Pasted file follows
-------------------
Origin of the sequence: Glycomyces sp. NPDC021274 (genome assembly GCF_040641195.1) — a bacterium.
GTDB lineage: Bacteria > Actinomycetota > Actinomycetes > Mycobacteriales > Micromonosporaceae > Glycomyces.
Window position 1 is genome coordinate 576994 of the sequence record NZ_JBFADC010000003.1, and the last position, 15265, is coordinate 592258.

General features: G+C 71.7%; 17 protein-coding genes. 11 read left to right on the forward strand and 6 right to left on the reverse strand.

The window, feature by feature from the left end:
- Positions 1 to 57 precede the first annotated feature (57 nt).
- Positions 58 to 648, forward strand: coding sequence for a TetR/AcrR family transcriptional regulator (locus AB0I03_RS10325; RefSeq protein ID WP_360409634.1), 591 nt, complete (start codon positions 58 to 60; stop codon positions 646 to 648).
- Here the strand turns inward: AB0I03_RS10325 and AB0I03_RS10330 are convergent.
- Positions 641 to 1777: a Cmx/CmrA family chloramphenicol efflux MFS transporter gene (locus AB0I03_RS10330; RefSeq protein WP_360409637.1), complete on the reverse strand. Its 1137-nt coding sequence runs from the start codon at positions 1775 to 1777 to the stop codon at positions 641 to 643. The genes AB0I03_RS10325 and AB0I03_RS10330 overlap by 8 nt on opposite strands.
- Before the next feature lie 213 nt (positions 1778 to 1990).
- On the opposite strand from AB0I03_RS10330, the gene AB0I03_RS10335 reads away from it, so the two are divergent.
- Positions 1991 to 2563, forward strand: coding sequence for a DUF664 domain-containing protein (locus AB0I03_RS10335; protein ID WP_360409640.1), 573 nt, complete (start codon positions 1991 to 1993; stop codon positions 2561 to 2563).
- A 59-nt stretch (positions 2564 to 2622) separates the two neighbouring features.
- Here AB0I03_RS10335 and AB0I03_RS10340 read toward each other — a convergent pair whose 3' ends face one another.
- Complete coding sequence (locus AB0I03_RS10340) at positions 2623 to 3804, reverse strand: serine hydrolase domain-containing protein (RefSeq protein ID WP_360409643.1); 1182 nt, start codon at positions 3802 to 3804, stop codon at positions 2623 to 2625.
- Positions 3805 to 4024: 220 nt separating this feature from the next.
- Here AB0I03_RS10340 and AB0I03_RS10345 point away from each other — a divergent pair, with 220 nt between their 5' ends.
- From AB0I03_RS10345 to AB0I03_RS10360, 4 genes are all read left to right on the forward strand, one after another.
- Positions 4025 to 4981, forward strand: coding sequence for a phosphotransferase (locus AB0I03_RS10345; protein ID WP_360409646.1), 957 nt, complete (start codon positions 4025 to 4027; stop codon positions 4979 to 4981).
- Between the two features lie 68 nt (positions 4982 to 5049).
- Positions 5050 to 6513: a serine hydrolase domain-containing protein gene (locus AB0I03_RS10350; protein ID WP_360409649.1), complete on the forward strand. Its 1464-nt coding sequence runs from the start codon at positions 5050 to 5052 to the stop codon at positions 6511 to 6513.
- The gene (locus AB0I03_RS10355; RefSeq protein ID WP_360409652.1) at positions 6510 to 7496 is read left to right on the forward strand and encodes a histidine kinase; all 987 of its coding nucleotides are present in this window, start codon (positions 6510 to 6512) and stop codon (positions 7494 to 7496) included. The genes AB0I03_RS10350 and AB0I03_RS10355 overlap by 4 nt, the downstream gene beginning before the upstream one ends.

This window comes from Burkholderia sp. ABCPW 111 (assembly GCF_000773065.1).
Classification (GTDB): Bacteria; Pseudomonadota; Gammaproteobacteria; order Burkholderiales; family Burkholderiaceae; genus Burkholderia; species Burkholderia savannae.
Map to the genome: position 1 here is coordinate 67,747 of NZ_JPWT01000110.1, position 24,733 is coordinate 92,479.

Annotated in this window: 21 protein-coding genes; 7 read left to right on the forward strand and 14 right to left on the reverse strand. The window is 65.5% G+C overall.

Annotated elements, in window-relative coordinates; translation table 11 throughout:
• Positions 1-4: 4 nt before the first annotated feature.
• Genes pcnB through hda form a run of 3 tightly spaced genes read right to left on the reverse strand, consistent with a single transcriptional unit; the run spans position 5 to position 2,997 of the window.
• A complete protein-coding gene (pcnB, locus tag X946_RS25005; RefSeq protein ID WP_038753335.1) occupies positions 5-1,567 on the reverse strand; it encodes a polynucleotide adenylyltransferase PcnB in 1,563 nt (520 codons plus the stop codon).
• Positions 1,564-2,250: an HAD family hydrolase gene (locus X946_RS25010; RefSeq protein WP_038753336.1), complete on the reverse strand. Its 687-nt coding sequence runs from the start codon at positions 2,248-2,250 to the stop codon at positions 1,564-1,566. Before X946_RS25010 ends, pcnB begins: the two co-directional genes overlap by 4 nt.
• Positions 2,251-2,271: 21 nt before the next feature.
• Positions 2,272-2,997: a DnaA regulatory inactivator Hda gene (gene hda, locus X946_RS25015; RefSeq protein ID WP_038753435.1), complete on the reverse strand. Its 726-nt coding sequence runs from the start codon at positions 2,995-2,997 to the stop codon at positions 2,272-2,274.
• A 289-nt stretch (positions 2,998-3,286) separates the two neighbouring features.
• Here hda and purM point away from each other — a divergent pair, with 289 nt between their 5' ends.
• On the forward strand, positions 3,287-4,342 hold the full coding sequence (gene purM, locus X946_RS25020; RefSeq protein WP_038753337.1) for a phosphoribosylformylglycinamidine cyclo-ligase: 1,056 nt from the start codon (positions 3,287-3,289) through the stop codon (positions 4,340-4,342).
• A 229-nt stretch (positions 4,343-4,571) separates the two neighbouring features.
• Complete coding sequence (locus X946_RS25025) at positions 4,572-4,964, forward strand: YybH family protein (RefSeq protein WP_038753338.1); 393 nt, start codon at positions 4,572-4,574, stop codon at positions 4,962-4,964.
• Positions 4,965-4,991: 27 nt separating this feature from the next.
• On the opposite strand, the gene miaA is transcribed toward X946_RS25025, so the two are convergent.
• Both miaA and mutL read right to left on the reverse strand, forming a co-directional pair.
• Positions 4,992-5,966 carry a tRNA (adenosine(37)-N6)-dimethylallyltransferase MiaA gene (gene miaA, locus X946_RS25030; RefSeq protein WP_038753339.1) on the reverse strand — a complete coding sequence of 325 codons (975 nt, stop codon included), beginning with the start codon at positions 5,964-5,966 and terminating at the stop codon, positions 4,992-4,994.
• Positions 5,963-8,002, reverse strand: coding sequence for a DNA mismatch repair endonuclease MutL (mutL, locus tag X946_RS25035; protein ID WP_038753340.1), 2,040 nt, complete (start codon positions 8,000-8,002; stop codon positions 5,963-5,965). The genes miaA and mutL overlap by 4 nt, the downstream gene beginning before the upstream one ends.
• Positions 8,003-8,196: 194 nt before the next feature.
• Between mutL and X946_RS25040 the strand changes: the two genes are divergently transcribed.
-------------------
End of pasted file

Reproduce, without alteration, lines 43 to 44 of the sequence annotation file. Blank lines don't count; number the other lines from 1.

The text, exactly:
• Positions 5,963-8,002, reverse strand: coding sequence for a DNA mismatch repair endonuclease MutL (mutL, locus tag X946_RS25035; protein ID WP_038753340.1), 2,040 nt, complete (start codon positions 8,000-8,002; stop codon positions 5,963-5,965). The genes miaA and mutL overlap by 4 nt, the downstream gene beginning before the upstream one ends.
• Positions 8,003-8,196: 194 nt before the next feature.